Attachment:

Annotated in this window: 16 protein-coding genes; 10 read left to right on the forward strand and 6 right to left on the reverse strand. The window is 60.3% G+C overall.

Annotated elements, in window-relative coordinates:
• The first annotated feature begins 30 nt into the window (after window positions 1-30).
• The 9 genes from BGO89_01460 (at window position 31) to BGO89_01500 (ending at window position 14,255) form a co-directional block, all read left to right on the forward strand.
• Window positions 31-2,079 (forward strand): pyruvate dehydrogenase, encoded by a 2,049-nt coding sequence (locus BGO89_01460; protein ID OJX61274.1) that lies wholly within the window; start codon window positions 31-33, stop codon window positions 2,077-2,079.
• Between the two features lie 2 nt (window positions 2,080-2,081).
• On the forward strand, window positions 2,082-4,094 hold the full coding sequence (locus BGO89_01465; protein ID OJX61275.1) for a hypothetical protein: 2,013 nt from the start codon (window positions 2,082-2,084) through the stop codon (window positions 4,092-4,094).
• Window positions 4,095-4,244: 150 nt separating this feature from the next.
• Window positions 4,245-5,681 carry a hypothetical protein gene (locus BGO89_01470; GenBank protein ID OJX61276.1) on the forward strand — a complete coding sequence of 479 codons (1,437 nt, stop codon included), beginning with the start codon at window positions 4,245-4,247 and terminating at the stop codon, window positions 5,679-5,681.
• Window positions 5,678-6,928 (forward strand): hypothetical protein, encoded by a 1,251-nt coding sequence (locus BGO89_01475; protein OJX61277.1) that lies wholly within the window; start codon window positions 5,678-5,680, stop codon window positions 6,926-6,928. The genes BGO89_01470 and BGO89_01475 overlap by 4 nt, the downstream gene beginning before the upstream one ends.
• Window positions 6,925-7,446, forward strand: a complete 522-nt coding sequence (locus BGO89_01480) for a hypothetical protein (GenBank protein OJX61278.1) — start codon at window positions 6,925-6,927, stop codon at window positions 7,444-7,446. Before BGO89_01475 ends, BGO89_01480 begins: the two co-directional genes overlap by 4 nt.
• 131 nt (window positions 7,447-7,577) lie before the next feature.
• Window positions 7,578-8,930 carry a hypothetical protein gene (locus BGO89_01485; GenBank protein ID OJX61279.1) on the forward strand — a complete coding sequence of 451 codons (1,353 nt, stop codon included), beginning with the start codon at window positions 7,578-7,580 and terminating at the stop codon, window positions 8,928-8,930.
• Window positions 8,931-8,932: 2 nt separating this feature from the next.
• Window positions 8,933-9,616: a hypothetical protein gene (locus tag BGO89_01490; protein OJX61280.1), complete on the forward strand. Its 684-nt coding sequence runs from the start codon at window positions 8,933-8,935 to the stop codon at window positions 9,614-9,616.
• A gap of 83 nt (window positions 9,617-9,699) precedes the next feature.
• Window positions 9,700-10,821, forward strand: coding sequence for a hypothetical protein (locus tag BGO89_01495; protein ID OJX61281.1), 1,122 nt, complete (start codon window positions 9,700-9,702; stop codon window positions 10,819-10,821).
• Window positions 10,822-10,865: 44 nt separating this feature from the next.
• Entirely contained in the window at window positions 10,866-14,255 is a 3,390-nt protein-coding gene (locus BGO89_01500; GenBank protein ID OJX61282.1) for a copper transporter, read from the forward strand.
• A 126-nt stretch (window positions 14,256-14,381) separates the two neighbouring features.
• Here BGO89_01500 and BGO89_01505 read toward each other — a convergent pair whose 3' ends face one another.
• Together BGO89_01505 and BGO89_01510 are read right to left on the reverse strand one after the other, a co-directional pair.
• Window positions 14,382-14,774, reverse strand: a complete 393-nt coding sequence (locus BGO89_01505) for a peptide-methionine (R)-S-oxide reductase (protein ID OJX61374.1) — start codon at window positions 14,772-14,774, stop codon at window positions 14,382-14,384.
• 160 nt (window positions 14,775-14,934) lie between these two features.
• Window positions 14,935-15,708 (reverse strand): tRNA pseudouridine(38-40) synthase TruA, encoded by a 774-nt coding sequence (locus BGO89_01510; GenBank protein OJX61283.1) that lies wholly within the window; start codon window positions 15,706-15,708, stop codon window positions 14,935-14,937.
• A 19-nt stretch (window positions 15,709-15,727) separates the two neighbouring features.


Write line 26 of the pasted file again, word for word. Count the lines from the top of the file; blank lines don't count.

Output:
• A 19-nt stretch (window positions 15,709-15,727) separates the two neighbouring features.